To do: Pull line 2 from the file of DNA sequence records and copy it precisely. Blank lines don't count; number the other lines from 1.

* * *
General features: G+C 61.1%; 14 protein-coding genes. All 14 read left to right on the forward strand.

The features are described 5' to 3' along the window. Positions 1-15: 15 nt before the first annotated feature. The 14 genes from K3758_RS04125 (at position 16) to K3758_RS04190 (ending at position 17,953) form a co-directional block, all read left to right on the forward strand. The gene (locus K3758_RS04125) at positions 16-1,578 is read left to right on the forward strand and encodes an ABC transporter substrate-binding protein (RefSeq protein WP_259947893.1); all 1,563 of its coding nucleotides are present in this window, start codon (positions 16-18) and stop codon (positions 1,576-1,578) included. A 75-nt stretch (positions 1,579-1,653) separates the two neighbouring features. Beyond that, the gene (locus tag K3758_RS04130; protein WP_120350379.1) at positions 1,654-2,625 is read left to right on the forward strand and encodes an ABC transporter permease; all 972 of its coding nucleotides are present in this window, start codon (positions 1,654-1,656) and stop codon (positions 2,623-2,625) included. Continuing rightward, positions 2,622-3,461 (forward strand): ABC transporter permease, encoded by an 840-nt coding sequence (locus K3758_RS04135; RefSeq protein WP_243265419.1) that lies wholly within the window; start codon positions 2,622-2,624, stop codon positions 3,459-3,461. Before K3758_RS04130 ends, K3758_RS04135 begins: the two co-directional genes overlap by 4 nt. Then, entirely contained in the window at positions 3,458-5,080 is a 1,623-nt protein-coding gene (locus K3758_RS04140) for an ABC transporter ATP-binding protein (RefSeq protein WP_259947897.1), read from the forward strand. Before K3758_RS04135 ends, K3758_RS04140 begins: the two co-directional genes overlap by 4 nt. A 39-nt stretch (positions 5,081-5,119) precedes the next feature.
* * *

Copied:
The features are described 5' to 3' along the window. Positions 1-15: 15 nt before the first annotated feature. The 14 genes from K3758_RS04125 (at position 16) to K3758_RS04190 (ending at position 17,953) form a co-directional block, all read left to right on the forward strand. The gene (locus K3758_RS04125) at positions 16-1,578 is read left to right on the forward strand and encodes an ABC transporter substrate-binding protein (RefSeq protein WP_259947893.1); all 1,563 of its coding nucleotides are present in this window, start codon (positions 16-18) and stop codon (positions 1,576-1,578) included. A 75-nt stretch (positions 1,579-1,653) separates the two neighbouring features. Beyond that, the gene (locus tag K3758_RS04130; protein WP_120350379.1) at positions 1,654-2,625 is read left to right on the forward strand and encodes an ABC transporter permease; all 972 of its coding nucleotides are present in this window, start codon (positions 1,654-1,656) and stop codon (positions 2,623-2,625) included. Continuing rightward, positions 2,622-3,461 (forward strand): ABC transporter permease, encoded by an 840-nt coding sequence (locus K3758_RS04135; RefSeq protein WP_243265419.1) that lies wholly within the window; start codon positions 2,622-2,624, stop codon positions 3,459-3,461. Before K3758_RS04130 ends, K3758_RS04135 begins: the two co-directional genes overlap by 4 nt. Then, entirely contained in the window at positions 3,458-5,080 is a 1,623-nt protein-coding gene (locus K3758_RS04140) for an ABC transporter ATP-binding protein (RefSeq protein WP_259947897.1), read from the forward strand. Before K3758_RS04135 ends, K3758_RS04140 begins: the two co-directional genes overlap by 4 nt. A 39-nt stretch (positions 5,081-5,119) precedes the next feature.